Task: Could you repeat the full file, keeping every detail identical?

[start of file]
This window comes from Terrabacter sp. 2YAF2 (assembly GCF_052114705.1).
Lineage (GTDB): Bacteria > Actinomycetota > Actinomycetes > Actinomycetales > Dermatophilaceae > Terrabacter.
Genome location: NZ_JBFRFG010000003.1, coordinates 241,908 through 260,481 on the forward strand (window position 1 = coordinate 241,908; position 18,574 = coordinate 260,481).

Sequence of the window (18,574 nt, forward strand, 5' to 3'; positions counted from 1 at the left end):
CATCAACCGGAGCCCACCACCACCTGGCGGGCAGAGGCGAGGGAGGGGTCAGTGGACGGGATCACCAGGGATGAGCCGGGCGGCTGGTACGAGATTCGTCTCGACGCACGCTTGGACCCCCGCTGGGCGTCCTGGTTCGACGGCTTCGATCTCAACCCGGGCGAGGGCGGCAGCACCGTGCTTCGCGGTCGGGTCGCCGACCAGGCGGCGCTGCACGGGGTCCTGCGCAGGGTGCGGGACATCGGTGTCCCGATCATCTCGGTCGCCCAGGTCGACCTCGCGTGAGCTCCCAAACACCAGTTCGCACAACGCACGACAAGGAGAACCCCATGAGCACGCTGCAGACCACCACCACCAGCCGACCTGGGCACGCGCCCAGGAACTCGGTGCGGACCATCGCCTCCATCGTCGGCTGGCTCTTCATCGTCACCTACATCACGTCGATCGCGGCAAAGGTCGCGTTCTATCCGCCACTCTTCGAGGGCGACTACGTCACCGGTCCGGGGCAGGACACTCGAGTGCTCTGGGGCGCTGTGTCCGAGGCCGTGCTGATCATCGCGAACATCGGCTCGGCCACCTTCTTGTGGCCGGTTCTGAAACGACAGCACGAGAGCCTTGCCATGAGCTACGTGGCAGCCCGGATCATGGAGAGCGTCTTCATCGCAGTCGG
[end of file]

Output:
This window comes from Terrabacter sp. 2YAF2 (assembly GCF_052114705.1).
Lineage (GTDB): Bacteria > Actinomycetota > Actinomycetes > Actinomycetales > Dermatophilaceae > Terrabacter.
Genome location: NZ_JBFRFG010000003.1, coordinates 241,908 through 260,481 on the forward strand (window position 1 = coordinate 241,908; position 18,574 = coordinate 260,481).

Sequence of the window (18,574 nt, forward strand, 5' to 3'; positions counted from 1 at the left end):
CATCAACCGGAGCCCACCACCACCTGGCGGGCAGAGGCGAGGGAGGGGTCAGTGGACGGGATCACCAGGGATGAGCCGGGCGGCTGGTACGAGATTCGTCTCGACGCACGCTTGGACCCCCGCTGGGCGTCCTGGTTCGACGGCTTCGATCTCAACCCGGGCGAGGGCGGCAGCACCGTGCTTCGCGGTCGGGTCGCCGACCAGGCGGCGCTGCACGGGGTCCTGCGCAGGGTGCGGGACATCGGTGTCCCGATCATCTCGGTCGCCCAGGTCGACCTCGCGTGAGCTCCCAAACACCAGTTCGCACAACGCACGACAAGGAGAACCCCATGAGCACGCTGCAGACCACCACCACCAGCCGACCTGGGCACGCGCCCAGGAACTCGGTGCGGACCATCGCCTCCATCGTCGGCTGGCTCTTCATCGTCACCTACATCACGTCGATCGCGGCAAAGGTCGCGTTCTATCCGCCACTCTTCGAGGGCGACTACGTCACCGGTCCGGGGCAGGACACTCGAGTGCTCTGGGGCGCTGTGTCCGAGGCCGTGCTGATCATCGCGAACATCGGCTCGGCCACCTTCTTGTGGCCGGTTCTGAAACGACAGCACGAGAGCCTTGCCATGAGCTACGTGGCAGCCCGGATCATGGAGAGCGTCTTCATCGCAGTCGG